Ahead of Will Smith’s return to the stage in Blackpool, Shaun Ponsonby recalls interviewing DJ Jazzy Jeff, and re-considers The Fresh Prince’s place in rap history.
Back in March, I found myself interviewing DJ Jazzy Jeff for another publication.
At some point, I asked him if Will Smith ever actually intended to give up music once his movie career took off. “No. I mean, listen, I’m supposed to talk to him later on this week about going in the studio and doing some shows. He really, really wants to do it, but he is arguably one of the biggest movie stars in the world… I think it drives him crazy, because he wants to do it, and it is a conflict between him and the movie crowd.”
A matter of weeks after telling me that he was getting together with his old partner to discuss working together, DJ Jazzy Jeff & The Fresh Prince announced their reunion.
So far there are just two shows announced; an MTV event in Croatia and, perhaps unexpectedly, the Livewire Festival in Blackpool, alongside The Jacksons and a day dedicated to Pete Waterman’s Hit Factory.
Funnily enough, the duo never toured during their heyday, which makes this a rare opportunity to see them.
Some may be surprised that there are people who consider this reunion such a big deal. Smith’s success in Hollywood definitely eclipsed his music career. Most people wouldn’t be aware that DJ Jazzy Jeff & The Fresh Prince won the first Grammy for hip-hop, for example.
A big part of the duo’s appeal was Will’s goofiness. He was sort of cool enough to hang around with, but geeky enough that he would actually hang around with you.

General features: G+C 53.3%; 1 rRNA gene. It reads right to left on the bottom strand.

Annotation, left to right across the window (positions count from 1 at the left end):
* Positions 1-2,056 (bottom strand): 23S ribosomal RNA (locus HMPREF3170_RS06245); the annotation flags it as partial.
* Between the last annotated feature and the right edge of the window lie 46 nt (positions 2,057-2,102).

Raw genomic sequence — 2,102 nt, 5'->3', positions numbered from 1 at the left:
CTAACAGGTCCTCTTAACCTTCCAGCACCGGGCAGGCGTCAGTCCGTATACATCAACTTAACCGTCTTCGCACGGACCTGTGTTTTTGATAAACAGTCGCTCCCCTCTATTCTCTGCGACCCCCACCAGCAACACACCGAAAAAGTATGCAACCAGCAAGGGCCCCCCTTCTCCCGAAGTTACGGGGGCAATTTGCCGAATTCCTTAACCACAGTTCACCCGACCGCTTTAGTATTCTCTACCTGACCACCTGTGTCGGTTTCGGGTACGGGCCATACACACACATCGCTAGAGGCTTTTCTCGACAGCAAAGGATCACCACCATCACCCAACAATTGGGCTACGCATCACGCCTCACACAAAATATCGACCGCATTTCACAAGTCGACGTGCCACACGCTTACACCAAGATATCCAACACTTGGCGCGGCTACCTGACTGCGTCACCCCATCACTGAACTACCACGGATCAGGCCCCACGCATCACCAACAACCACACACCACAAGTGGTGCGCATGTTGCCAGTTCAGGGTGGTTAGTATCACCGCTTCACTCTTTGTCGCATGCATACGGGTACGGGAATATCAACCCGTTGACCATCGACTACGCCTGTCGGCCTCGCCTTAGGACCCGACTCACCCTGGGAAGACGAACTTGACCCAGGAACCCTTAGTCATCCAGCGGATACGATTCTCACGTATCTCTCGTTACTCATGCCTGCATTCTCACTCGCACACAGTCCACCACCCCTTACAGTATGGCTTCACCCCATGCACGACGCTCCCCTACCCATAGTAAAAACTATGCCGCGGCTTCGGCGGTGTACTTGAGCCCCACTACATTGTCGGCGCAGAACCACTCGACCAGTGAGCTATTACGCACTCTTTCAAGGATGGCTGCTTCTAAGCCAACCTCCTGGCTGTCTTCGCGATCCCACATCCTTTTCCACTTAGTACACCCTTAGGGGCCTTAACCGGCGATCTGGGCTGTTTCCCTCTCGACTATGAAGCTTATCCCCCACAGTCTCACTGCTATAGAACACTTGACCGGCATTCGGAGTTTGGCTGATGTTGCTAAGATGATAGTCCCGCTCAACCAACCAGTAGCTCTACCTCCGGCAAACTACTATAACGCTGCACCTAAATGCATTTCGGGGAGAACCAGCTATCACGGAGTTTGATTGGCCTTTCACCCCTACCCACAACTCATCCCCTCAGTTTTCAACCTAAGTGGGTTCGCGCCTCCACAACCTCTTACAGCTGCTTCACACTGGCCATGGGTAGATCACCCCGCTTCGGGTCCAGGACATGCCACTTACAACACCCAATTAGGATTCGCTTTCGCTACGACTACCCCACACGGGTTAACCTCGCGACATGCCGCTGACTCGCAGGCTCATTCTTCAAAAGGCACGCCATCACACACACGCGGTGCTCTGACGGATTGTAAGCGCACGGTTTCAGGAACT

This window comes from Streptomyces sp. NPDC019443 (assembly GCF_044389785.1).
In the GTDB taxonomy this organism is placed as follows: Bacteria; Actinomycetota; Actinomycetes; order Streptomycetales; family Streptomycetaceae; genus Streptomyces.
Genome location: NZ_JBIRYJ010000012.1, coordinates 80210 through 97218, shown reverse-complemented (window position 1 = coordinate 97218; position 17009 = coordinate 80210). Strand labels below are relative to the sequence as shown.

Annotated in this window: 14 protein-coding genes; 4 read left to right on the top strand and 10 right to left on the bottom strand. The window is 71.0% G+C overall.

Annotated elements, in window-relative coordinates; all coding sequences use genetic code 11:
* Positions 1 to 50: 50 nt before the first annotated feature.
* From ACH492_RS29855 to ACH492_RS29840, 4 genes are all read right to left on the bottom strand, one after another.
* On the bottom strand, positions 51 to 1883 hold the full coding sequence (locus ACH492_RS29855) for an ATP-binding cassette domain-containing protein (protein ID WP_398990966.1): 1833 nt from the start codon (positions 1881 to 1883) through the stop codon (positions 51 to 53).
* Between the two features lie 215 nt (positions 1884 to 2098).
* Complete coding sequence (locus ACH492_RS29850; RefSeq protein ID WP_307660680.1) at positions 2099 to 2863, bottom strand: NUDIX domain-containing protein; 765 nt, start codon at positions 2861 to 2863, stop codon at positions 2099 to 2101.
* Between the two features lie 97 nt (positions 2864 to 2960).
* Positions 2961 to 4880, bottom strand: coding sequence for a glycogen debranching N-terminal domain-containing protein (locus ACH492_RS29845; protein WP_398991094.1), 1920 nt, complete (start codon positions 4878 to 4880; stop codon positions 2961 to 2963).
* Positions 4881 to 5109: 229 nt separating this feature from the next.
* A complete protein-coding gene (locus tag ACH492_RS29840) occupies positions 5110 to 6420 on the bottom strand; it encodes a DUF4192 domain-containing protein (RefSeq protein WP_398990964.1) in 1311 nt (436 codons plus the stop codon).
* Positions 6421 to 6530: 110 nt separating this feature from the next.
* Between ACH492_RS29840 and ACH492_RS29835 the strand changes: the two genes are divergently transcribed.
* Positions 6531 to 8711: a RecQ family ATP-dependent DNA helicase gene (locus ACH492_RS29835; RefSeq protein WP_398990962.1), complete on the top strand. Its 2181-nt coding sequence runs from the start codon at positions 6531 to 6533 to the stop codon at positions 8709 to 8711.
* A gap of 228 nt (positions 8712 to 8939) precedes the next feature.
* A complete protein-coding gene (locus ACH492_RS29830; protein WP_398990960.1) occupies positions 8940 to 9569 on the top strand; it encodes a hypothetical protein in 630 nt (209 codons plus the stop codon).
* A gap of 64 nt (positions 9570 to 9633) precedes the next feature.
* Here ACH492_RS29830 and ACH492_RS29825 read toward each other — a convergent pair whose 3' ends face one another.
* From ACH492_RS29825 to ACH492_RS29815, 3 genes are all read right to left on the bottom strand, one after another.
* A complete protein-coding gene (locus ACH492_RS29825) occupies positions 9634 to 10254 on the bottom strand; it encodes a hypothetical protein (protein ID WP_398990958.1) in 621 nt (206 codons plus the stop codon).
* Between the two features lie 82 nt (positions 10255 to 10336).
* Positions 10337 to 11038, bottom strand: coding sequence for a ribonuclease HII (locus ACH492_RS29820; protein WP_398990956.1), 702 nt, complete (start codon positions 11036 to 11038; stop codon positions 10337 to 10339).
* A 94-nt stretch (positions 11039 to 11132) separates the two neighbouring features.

Smith folklore dictates that he once promised his grandmother that he wouldn’t swear in his raps, so in an era where rap was becoming militant like Public Enemy, or gangsta like NWA, DJ Jazzy Jeff & The Fresh Prince were much more, shall we say, radio-friendly. They were probably the first real “pop” rap act, and Jazzy Jeff’s pioneering work as a turntablist managed to stop them steering too far into Vanilla Ice territory.
Like many people, I came across the duo as a TV viewer rather than a music fan. For my generation, The Fresh Prince of Bel-Air was a defining show, as much as The Simpsons or Friends.
Today it isn’t uncommon for rappers to appear on TV with such regularity. How many rappers have we seen on reality TV, or presenting shows like Pimp My Ride? At the time, though, it was an odd move for a rapper to take part in a TV sitcom, and the purists called Smith a sell-out (boy, would they be shocked today?!)
But why him?
Well, unlike other hip-hop groups, DJ Jazzy Jeff & The Fresh Prince engaged fully with the already emerged MTV. Their videos had storylines, and Smith was centre stage, acting comically.
The most famous of these is Parents Just Don’t Understand, a fairly harmless tune where the title pretty much tells you everything you need to know. Much of the imagery of the TV show came from that video. But there was also 1989’s I Can Beat Mike Tyson – the year before the pilot for the sitcom was filmed – where Will portrayed an old man, trained for a boxing match, and – in what might be his funniest scene outside of the show – was knocked out by Tyson in the first punch.
It’s the video for I Can Beat Mike Tyson where the character of Will on The Fresh Prince of Bel-Air seems to have taken full shape.
Not that his entourage thought anything of the proposal; “I remember we were on tour and he got a call, and was like ‘They want me to come to LA to read for a TV show’,” Jeff told me. “Of course, because this was so new, we just kinda blew it off, like ‘OK’. And he came back the next day and was like ‘Hey, I got a TV show’, and once again, just kinda blew it off, just kinda like ‘Yeah, whatever’. It wasn’t until they shot the pilot and came round with a video tape, and we sat down and watched it, and I was like ‘Oh, shit! This is a real TV show, with real actors and a script?’”